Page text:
Racism and ethnicity Essay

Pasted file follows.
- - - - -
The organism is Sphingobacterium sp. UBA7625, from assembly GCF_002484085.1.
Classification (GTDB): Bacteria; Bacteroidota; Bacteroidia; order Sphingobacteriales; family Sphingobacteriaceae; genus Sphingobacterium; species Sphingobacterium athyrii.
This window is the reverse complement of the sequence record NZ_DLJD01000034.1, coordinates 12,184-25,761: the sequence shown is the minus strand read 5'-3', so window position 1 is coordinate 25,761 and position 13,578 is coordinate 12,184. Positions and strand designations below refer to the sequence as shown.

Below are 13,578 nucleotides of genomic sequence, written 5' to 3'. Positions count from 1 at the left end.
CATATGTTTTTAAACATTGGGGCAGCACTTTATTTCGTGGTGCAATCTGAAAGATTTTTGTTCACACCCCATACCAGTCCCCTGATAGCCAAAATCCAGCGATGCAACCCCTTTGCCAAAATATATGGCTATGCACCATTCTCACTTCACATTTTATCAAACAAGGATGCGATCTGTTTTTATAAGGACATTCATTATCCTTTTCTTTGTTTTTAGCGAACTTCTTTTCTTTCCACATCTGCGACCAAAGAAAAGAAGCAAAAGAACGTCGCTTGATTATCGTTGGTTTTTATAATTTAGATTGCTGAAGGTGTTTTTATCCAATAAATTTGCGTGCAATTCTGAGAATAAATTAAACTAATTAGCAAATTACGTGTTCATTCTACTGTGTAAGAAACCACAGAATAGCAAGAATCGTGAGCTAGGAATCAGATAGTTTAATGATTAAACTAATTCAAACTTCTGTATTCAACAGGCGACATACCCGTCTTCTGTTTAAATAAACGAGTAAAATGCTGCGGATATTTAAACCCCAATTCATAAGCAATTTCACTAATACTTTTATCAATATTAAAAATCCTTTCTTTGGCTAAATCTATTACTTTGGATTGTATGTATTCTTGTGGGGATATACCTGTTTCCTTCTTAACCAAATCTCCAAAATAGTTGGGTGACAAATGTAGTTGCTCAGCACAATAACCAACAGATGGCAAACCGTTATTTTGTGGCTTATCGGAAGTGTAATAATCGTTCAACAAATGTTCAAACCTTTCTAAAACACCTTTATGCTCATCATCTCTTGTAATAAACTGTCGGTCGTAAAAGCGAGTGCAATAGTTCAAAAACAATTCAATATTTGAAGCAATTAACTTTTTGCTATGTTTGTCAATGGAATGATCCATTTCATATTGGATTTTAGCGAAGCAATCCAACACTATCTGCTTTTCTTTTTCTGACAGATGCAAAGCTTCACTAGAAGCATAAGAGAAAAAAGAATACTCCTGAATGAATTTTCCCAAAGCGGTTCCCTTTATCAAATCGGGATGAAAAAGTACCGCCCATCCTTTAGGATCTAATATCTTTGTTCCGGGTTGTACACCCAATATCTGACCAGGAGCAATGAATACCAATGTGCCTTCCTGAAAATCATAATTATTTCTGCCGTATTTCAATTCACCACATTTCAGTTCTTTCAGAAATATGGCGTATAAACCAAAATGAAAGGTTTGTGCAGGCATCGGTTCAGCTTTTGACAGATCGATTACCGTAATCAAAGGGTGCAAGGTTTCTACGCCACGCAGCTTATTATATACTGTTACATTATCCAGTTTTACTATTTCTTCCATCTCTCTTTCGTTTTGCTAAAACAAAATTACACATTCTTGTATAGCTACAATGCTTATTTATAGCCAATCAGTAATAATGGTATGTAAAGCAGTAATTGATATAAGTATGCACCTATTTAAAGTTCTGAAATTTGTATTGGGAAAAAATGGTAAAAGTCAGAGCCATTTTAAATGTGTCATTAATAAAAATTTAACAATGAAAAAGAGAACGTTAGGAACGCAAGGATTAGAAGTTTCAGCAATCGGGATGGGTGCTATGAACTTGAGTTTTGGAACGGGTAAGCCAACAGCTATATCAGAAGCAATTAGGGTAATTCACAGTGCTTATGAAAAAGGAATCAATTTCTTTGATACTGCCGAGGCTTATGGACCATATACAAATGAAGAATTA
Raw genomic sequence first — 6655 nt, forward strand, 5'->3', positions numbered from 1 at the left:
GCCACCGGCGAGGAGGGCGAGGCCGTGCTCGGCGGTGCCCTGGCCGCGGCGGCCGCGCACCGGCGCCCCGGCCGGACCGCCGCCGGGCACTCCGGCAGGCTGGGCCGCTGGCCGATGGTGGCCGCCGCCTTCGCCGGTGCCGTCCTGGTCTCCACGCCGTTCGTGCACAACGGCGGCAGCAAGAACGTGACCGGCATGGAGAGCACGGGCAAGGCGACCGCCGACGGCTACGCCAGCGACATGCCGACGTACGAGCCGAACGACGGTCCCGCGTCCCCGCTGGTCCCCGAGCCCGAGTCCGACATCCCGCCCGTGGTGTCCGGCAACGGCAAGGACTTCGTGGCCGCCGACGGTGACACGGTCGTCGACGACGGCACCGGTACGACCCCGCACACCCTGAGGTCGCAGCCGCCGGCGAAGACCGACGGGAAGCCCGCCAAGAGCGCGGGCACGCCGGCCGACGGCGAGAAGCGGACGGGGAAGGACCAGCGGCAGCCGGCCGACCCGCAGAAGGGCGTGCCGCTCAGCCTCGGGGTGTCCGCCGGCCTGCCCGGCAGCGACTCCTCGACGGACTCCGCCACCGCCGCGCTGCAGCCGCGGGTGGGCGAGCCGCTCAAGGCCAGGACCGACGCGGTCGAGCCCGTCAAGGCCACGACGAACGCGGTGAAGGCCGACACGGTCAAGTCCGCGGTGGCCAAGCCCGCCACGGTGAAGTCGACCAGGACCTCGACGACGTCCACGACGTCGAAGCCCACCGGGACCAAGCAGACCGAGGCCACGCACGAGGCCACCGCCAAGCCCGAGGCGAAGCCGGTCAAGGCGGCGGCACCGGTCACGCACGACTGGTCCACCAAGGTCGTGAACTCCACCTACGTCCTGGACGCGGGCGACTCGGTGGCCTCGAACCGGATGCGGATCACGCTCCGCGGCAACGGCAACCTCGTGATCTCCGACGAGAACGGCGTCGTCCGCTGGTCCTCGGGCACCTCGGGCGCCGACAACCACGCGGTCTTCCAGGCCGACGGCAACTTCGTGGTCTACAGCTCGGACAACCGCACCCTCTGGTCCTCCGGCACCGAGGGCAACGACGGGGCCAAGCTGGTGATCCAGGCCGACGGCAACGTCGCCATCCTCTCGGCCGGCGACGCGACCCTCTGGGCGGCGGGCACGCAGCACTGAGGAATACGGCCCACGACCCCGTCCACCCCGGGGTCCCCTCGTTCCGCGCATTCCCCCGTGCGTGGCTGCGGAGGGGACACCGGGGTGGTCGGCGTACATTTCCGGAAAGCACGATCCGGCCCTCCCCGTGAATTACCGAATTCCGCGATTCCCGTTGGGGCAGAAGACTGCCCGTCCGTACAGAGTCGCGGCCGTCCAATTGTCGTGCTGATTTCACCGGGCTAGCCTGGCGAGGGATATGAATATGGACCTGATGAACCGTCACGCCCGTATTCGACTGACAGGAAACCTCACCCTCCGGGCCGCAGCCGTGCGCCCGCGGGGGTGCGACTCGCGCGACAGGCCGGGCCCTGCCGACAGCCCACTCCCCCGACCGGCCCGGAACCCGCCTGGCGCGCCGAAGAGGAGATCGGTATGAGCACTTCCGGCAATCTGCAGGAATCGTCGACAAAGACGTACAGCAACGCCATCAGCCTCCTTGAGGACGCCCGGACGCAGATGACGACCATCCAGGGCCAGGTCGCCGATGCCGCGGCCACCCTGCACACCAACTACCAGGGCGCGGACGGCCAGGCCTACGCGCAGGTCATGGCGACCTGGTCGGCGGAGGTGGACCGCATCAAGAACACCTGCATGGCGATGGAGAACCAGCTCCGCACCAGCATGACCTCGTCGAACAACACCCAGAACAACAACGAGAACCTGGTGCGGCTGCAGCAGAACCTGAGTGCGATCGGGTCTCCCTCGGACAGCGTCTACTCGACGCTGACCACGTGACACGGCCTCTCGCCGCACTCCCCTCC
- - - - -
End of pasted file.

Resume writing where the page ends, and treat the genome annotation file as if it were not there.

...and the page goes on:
Joseph Addison once said that, â€Å"If men would consider not so much where they differ, as wherein they agree, there would be far less of uncharitableness and angry feeling in the world. † This holds true to the sentiments I have when it comes to the numerous injustices people incur due to their skin color, ethnicity, and the like. I have seen and witnessed first hand the harm people can cause to one another due to petty differences between them; and I have also often pondered why such acts occur in our world. I used to think that this may be an isolated case; a freak phenomenon that has occurred solely in the confines of my home land. A social phenomenon that has existed in my home land due to the history our people have gone through. Yet, I have seen that such injustices and anger occur in other lands such as the United States of America and knowing of this makes me wonder if racism can be found in all societies regardless of geographic location and history. To get a better understanding of this social phenomenon I have decided to look into the cases of racism I have seen in my home country of Serbia and compare that to those acts I have seen here in America. Before I do proceed, I think it is necessary to take into consideration what racism really is. Many scholars have given various definitions to this phenomenon and the differences in the definitions can be attributed to the fact that the term covers a broad spectrum of implications of race-based bigotry, prejudice, violence, oppression, stereotyping or discrimination. Since it covers such a wide array of topics and takes into account various social issues we can take into account 2 general definitions of racism; the sociological and the legal. Racism is broadly defined as a form of discrimination based on characteristics of race and existing either as individual racism, which originates in the racist beliefs of a single person, or institutional racism, which occurs when racist ideas and practices are embodied in the folkways, mores and norms (Leeder. 2003). On the other hand, sociologists Noel Cazenave and Darlene Alvarez Maddern define racism as â€Å"†¦ a highly organized system of ‘race’-based group privilege that operates at every level of society and is held together by a sophisticated ideology of color/’race’ supremacy. Racist systems include, but cannot be reduced to, racial bigotry,† (Cazenave and Maddern 1999: 42). Based on these definitions we can see two dominant themes when we speak about racism. The first among the two is the fact that racism takes into account the psyche of an individual. To be more precise, we deal with the construct of beliefs a person or group may hold against others as embodied by the mores and norms they have. The second aspect that we find is the fact that racism is a highly organized group structure as pointed out by Noel Cazenave and Darlene Alvarez Maddern. With regard to the second aspect, we find that racism is a social construct, a privilege of certain groups within a society. Hence, we are led to conclude that the social phenomenon can very well exist in any society. After all, there is no true homogenous society and the fact remain that differences abound between groups. Take the United States of America, though it is a single country the social structure can still clearly delineated between the different races that occupy its geography. As for my home country of Serbia, we also see that racism cuts across groups as I have seen people display acts of racial discrimination on gypsies; a group who since their unexplained appearance in Europe over nine centuries ago, the gypsies have refused to fall in with conventional settled life. They remain a people whose culture and customs are beset with misunderstanding, and who cling to their distinct identity in the teeth of persistent rejection and pressure to conform. This social group has been long been ridiculed and persecuted in Serbia. I have also personally seen people who look like neo-Nazis with their shaved heads launching verbal assaults and beating up gypsies. It is a saddening truth that things like this happen. What’s worse is the fact that gypsies are actually persecuted all around Europe. Other shocking instances of racial acts can also be seen in soccer games in Serbia. An example of this is even cited on a blog/news commentary on the Fox Sports website.